- The Washington Times - Wednesday, November 2, 2016

On the campaign trail yesterday in Pennsylvania, Donald Trump spoke at length about the failures of Obamacare and his plan on how to fix it.

Hillary Clinton, on the road in Florida, rolled out former Miss Universe Alicia Machado to remind white, educated women just how horrible Mr. Trump is.

One is on the attack, the other is in retreat. One is speaking policy, their vision for the country. The other is using scare tactics, aimed at turning out (or suppressing) a key voter bloc.

Oh, how this race has flipped in the past week.

Mr. Trump’s speech was substantive and relaxed. Even The Washington Post had high praise, calling it “very, very good.”

“Obamacare is a catastrophe,” Mr. Trump said. “The president said if you like your plan you can keep your plan, if you like your doctor you can keep your doctor — which may go down as one of the great political lies of the century. Even the skeptical Democrats believed him and approved the legislation. … No one ever read … the 2,700-page bill.”

True. Mr. Trump then promised to be the change-agent in Washington and to bring back the nation’s jobs — a very compelling message for independents and others living in the Rust Belt who have been devastated by a loss in manufacturing jobs.

Mrs. Clinton, on the other hand, was on the defense. Although she’d like to spend the last week of her campaign talking about her vision for the country (maybe), the FBI’s bombshell that they’re reopening her email investigation has her team running scared.

So she’s trying to smear and tear down Mr. Trump — it’s all she’s got left.

“If you’ve got a daughter, a granddaughter, a sister, a mother, a wife, a good friend, someone like this becoming president who insults more than half the population of the United States of America?” Mrs. Clinton asked at her event in Florida Tuesday. “And what about our boys? This is not someone we want them looking up to.”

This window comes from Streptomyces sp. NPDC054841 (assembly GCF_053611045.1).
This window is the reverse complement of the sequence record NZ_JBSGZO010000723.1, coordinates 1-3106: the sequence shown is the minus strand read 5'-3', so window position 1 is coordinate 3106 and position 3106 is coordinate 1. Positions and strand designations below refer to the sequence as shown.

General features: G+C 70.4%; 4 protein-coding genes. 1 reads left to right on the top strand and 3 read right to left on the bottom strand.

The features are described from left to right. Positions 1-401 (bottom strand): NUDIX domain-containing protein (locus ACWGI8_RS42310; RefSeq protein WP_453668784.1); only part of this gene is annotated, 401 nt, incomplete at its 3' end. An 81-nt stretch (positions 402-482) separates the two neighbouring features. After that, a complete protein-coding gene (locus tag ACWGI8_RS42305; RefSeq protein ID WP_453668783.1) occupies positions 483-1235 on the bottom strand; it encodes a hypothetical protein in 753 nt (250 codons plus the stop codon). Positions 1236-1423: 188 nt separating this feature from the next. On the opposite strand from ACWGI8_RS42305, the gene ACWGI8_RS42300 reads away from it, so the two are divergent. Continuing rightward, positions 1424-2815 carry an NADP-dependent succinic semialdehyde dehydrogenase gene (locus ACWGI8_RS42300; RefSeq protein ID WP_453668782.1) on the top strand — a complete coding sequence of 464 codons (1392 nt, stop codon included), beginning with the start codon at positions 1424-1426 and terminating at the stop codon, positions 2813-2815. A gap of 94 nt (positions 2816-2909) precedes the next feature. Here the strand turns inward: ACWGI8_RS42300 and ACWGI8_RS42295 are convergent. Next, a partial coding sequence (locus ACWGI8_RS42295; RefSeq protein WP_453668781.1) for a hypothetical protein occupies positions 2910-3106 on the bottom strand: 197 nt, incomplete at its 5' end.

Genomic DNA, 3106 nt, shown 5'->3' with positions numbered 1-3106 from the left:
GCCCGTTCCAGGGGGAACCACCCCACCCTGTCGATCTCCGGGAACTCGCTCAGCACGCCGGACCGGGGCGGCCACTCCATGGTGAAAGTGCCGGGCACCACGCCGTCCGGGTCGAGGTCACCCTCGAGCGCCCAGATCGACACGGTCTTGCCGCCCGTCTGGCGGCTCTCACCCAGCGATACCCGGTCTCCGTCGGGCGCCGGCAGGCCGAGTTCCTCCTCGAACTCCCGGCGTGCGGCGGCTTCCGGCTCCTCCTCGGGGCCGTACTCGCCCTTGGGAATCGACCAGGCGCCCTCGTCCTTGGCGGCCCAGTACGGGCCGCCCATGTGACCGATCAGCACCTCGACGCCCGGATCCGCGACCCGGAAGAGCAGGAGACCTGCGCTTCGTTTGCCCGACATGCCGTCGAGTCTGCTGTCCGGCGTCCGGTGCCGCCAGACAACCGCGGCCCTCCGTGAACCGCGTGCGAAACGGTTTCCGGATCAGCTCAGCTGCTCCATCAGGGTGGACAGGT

Her team dumped as much opposition research on Mr. Trump as they could over the weekend — which made little impact. Mr. Trump’s ties to Russia didn’t pan out in an FBI inquiry, The New York Times reported Tuesday, scuttling stories her team was promoting that Mr. Trump’s Russian connections are dangerous.

If they had more opposition research, they would’ve dumped it by now. They have nothing.

The polls are tightening. The most recent ABC News/Washington Post poll conducted over the weekend have her and Mr. Trump tied at 46 percent apiece, and for the first time Mr. Trump was seen as more honest and trustworthy.

Early voting shows the black community isn’t turning out for Mrs. Clinton, especially in key battleground states North Carolina and Michigan. Mrs. Clinton had to add a stop in Detroit to her calendar before Election Day.

Her team pulled advertisements out of Virginia and Colorado months ago — and have never run ads in New Mexico and Michigan. This week, Mrs. Clinton’s team bought airtime for all those states.

Where’s the talk of Mrs. Clinton’s Electoral College blowout that was so confidently predicted by pundits and pollsters last week? Gone. The dynamics of the race have changed, and the wind’s now at Mr. Trump’s back.

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